Literature review sheds more light on experience of mesothelioma

We can, however, say with some certainty that the ONS figures are too low.

The 1,229 claims are likely to include those made by NHS non-clinical staff, but it is also likely that nurses make up a large proportion of the figures. So, these figures underestimate the actual figure of NHS staff who develop mesothelioma but by how much, we do not know.

In 2019 we reviewed the literature relating to professionals’ experience of developing mesothelioma, including published academic papers, blogs, YouTube broadcasts and other online information.

Seven former healthcare workers who had developed mesothelioma – including nurses, healthcare assistants and doctors or their partners – also shared their experiences with us.

Symptoms and diagnosis of mesothelioma

Our interviewees reported many physical symptoms that were similar to those of other patients with mesothelioma, such as pain, nausea and breathlessness.

They also reported strong emotional reactions; for some, this was exacerbated by knowledge of the condition and its poor prognosis.

In other cases, knowledge of the link to asbestos left some puzzled about the provenance of their cancer.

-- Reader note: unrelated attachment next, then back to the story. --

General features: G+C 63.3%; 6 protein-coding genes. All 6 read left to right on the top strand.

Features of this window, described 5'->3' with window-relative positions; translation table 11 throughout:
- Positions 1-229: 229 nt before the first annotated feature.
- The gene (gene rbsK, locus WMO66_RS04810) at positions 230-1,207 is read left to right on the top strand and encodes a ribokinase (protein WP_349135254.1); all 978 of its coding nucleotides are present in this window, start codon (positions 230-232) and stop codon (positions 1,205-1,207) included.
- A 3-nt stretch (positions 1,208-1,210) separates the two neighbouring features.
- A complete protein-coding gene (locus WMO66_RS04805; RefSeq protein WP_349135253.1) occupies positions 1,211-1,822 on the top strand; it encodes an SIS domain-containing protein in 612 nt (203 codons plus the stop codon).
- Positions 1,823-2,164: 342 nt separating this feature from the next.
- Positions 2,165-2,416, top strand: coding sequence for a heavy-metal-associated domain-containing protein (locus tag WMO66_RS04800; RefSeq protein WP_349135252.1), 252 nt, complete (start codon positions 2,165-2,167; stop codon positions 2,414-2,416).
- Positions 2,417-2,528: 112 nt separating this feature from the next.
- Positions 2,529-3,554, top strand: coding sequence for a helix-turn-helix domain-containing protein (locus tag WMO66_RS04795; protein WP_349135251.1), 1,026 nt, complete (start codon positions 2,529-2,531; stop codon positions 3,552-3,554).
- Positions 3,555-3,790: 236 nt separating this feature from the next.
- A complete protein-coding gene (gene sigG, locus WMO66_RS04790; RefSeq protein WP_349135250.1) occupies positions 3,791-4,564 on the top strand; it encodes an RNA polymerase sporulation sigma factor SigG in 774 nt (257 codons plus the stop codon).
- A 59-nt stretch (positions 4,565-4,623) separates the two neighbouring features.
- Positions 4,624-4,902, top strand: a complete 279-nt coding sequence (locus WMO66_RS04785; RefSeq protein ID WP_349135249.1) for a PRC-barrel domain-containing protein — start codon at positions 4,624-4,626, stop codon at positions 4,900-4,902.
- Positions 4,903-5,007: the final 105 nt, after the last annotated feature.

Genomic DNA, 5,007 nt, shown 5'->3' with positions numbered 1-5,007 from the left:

One healthcare assistant told us: ‘I kept thinking, well where could I have had it from, you know?’

Diagnoses were sometimes associated with an attempt to locate potential asbestos exposure outside the workplace on the part of the diagnosing clinician.

One nurse diagnosed with mesothelioma described a conversation with her consultant in which she was questioned about where her parents worked and her living situation to determine a link with asbestos.

She told the doctor there was no link.

‘I said, no, we’ve never had any asbestos in any houses that we’ve lived in,’ she says.

Some healthcare professionals felt a sense of anger or disappointment that they had been exposed to the risk in their workplace, in an environment that is supposed to be about healthcare.

One nurse says: ‘I’ve dedicated 44 years of my life and, you know, that dedication is what’s killing me now. It’s ironic.’

It is important to offer colleagues emotional support when talking about their mesothelioma.
Picture: Alamy

Treatment and care for healthcare workers experiencing mesothelioma

The data we reviewed suggested that, in general, technical care was good but sometimes emotional care fell short.

One issue highlighted was the way in which healthcare professionals sometimes treat patients who are also their colleagues.

Patients have reported a lack of empathy, compassion and understanding from colleagues, who often seem evasive or unsure how to treat them.

This phenomenon has been widely acknowledged in academic literature and was also raised by our interviewees.

‘A mesothelioma diagnosis does not imply that there is ‘nothing that can be done’ to help the patient. There is often much that can be done’

Sometimes healthcare professionals with mesothelioma report being treated more like colleagues than patients, despite the devastating diagnosis.